She was prescribed miscarriage meds because baby had no heartbeat. Pharmacist said no

Nicole Arteaga said she was denied doctor-prescribed medications that would terminate her pregnancy after she found out she was going to have a miscarriage.
Nicole Arteaga said she was denied doctor-prescribed medications that would terminate her pregnancy after she found out she was going to have a miscarriage. File photo

Nicole Arteaga did not plan to tell anyone outside of her immediate family that she was going to have another miscarriage.

But when a Walgreens pharmacist denied her the pills that would terminate the pregnancy, she felt the need to share the story with others on Facebook through her account, Nicole Mone.

The Arizona mom found out on June 19 that her unborn baby's development had stopped and that the pregnancy was going to end in a miscarriage.

She told BuzzFeed News that she was 9-weeks pregnant and her baby did not have a heartbeat. A baby's heart usually begins to beat when about 3- to 4-weeks along, according to The Endowment for Human Development.

Arteaga's doctor gave two options to end the pregnancy: a dilation and curettage procedure, which involves a doctor scraping the tissue out, or a prescription medication that would terminate the pregnancy, according to her post.

She went with the medication. The drug, Misoprostol, would cause her uterus to contract and the fetus to come out, WTSP reported.

"This post isn’t something I generally do, but last night I experienced something no women should ever have to go thru especially under these circumstances," she wrote on Friday. Arteaga went on to explain that when she went to pick up the miscarriage medication on Thursday at Walgreens, the pharmacist denied her prescription.

I don't have control over my body and I don’t have control of the situation," Arteaga told Arizona Central. "I was seeking help for the medication I needed and he refused. I completely lost it and was in tears."

With her 7-year-old son in tow, she had gone to pick up dinner, choose a movie and then pick up her prescription, the Arizona Central reported.

The pharmacist had asked the mom if she was pregnant, BuzzFeed reported, and when she said yes, he would not sell the meds to her.

"I asked him why he wouldn’t sell it to me, and he said, it was his ethics," Arteaga told Buzz Feed.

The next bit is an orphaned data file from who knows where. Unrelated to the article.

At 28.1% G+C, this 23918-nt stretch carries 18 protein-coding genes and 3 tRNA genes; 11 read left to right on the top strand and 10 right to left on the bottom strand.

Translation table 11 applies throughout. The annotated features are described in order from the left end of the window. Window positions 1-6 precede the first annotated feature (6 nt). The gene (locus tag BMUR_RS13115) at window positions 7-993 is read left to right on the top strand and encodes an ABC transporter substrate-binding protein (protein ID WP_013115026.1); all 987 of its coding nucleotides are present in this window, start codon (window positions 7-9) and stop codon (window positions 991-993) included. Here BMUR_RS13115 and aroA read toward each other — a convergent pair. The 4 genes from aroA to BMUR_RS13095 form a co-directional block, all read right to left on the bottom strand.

"I stood at the mercy of this pharmacist explaining my situation in front of my 7 year old, and five customers standing behind only to be denied because of his ethical beliefs," she wrote on Facebook.

Arteaga wrote that she understands everyone has their own beliefs, but she said the pharmacist failed to understand she did not have control over the situation.

"He has no idea what its like to want nothing more than to carry a child to full term and be unable to do so. If you have gone thru a miscarriage you know the pain and emotional roller it can be," she wrote. "I left Walgreens in tears, ashamed and feeling humiliated by a man who knows nothing of my struggles but feels it is his right to deny medication prescribed to me by my doctor."

Arteago said she left Walgreens without her prescription.

The next day, she updated her post to say that the pharmacist, Brian Hreniuc, transferred her prescription to another Walgreens location. It was 20 minutes away in Phoenix, according to BuzzFeed. She was able to pick up her meds there "with no problems."

The Huffington Post could not immediately reach the pharmacist for comment.

James W. Graham, senior manager of media relations for the pharmacy chain, confirmed the incident to WTSP in a statement:

"After learning what happened, we reached out to the patient and apologized for how the situation was handled," the statement says. "To respect the sincerely held beliefs of our pharmacists while at the same time meeting the needs of our patients, our policy allows pharmacists to step away from filling a prescription for which they have a moral objection. At the same time, they are also required to refer the prescription to another pharmacist or manager on duty to meet the patient's needs in a timely manner. We are looking into the matter to ensure that our patients' needs are handled properly."

Arizona is one of six states that have passed laws allowing pharmacists to deny filling emergency contraception drug prescriptions on moral grounds.

Arteaga said she has filed a complaint to the Arizona Board of Pharmacy.

"I share this story because I wish no other women have to go thru something like this at time when you are vulnerable and already suffering," she wrote. "I am in left in disbelief on how this can happen? How is this okay?"

U.S. Rep. Rodney Davis meets with a group of women to discuss abortion, women's health coverage, Planned Parenthood and fetal tissue research funding.